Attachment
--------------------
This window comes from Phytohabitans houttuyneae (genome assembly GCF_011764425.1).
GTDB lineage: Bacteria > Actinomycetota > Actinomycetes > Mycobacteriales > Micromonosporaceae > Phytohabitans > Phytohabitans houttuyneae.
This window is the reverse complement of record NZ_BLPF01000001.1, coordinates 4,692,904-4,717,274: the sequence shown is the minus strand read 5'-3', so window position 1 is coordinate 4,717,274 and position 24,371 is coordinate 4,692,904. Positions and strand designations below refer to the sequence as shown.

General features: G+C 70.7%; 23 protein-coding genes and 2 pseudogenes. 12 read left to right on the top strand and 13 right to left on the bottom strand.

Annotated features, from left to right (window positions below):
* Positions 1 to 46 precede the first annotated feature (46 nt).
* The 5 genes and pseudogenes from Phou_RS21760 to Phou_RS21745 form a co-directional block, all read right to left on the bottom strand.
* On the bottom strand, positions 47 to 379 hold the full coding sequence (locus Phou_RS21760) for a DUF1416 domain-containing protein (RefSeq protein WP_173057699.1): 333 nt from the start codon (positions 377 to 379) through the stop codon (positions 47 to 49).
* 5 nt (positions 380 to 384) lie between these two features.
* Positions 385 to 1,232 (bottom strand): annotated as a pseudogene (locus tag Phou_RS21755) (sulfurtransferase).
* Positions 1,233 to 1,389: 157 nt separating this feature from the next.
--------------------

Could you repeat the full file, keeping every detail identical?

This window comes from Phytohabitans houttuyneae (genome assembly GCF_011764425.1).
GTDB lineage: Bacteria > Actinomycetota > Actinomycetes > Mycobacteriales > Micromonosporaceae > Phytohabitans > Phytohabitans houttuyneae.
This window is the reverse complement of record NZ_BLPF01000001.1, coordinates 4,692,904-4,717,274: the sequence shown is the minus strand read 5'-3', so window position 1 is coordinate 4,717,274 and position 24,371 is coordinate 4,692,904. Positions and strand designations below refer to the sequence as shown.

General features: G+C 70.7%; 23 protein-coding genes and 2 pseudogenes. 12 read left to right on the top strand and 13 right to left on the bottom strand.

Annotated features, from left to right (window positions below):
* Positions 1 to 46 precede the first annotated feature (46 nt).
* The 5 genes and pseudogenes from Phou_RS21760 to Phou_RS21745 form a co-directional block, all read right to left on the bottom strand.
* On the bottom strand, positions 47 to 379 hold the full coding sequence (locus Phou_RS21760) for a DUF1416 domain-containing protein (RefSeq protein WP_173057699.1): 333 nt from the start codon (positions 377 to 379) through the stop codon (positions 47 to 49).
* 5 nt (positions 380 to 384) lie between these two features.
* Positions 385 to 1,232 (bottom strand): annotated as a pseudogene (locus tag Phou_RS21755) (sulfurtransferase).
* Positions 1,233 to 1,389: 157 nt separating this feature from the next.